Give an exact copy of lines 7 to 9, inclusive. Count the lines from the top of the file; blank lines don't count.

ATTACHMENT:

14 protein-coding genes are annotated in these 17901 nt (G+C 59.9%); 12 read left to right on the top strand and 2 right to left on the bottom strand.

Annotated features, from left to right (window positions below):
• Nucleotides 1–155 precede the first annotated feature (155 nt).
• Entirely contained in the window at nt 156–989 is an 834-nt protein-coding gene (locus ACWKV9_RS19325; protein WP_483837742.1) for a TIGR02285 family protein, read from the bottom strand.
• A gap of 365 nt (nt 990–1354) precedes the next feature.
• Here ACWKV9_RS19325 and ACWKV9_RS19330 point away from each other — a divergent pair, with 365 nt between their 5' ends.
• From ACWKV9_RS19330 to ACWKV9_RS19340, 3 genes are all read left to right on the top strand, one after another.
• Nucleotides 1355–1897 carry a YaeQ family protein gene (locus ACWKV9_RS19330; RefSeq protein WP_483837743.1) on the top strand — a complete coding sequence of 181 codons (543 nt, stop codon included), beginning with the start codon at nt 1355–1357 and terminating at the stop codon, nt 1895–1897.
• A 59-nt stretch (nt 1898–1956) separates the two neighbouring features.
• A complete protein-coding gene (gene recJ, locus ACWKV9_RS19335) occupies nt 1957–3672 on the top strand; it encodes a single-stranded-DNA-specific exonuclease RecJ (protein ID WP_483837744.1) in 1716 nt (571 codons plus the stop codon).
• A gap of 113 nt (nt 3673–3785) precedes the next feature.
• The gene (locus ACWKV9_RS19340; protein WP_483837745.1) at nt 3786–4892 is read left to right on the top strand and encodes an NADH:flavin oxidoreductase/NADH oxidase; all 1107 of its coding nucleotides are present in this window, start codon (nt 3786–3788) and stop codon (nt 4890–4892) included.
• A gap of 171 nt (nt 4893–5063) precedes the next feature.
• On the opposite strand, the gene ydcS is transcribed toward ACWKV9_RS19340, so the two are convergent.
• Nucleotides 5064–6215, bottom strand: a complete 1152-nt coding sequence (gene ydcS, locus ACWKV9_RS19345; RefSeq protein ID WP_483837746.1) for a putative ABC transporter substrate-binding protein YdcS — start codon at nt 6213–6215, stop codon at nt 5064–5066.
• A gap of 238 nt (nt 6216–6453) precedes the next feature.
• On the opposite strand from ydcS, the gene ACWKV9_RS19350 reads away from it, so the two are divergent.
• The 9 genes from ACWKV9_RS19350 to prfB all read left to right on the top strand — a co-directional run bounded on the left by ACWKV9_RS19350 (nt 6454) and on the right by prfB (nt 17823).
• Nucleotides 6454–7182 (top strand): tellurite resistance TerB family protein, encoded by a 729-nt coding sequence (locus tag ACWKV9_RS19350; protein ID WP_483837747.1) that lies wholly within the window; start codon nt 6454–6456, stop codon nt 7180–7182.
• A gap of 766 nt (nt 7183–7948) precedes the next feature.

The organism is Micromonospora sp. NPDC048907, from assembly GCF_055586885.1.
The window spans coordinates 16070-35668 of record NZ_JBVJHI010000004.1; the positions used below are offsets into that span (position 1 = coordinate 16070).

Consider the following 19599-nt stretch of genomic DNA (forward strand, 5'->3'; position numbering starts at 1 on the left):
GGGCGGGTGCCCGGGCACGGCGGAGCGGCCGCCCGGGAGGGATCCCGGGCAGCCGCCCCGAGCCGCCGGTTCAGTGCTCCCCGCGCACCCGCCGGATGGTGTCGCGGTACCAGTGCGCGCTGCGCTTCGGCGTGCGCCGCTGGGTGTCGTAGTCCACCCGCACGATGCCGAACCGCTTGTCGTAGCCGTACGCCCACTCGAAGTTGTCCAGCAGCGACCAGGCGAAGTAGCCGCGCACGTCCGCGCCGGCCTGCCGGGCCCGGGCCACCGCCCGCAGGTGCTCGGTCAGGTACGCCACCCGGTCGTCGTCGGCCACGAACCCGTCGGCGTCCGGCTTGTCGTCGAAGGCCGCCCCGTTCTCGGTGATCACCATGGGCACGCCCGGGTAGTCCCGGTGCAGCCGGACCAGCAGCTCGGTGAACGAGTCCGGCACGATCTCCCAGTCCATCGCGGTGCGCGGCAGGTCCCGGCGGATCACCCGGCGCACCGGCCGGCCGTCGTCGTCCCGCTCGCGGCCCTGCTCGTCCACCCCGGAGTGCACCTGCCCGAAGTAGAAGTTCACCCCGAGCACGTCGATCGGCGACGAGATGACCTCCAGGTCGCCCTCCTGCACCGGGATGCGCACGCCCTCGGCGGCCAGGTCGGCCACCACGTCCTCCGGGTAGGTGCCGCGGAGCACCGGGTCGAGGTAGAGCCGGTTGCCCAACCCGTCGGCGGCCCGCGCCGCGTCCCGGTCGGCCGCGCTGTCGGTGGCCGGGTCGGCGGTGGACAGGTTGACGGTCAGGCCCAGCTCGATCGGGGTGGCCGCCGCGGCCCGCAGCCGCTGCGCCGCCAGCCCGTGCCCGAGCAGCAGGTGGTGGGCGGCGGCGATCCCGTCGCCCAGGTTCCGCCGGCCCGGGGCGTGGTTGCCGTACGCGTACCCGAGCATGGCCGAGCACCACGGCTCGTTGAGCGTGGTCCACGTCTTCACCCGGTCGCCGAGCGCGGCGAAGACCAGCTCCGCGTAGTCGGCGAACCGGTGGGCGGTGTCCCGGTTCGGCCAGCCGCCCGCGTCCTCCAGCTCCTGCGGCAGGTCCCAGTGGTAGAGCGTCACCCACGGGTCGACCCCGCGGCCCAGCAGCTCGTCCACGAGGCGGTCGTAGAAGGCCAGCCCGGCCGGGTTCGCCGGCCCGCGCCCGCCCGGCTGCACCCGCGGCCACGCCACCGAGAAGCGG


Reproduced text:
• From ACWKV9_RS19330 to ACWKV9_RS19340, 3 genes are all read left to right on the top strand, one after another.
• Nucleotides 1355–1897 carry a YaeQ family protein gene (locus ACWKV9_RS19330; RefSeq protein WP_483837743.1) on the top strand — a complete coding sequence of 181 codons (543 nt, stop codon included), beginning with the start codon at nt 1355–1357 and terminating at the stop codon, nt 1895–1897.
• A 59-nt stretch (nt 1898–1956) separates the two neighbouring features.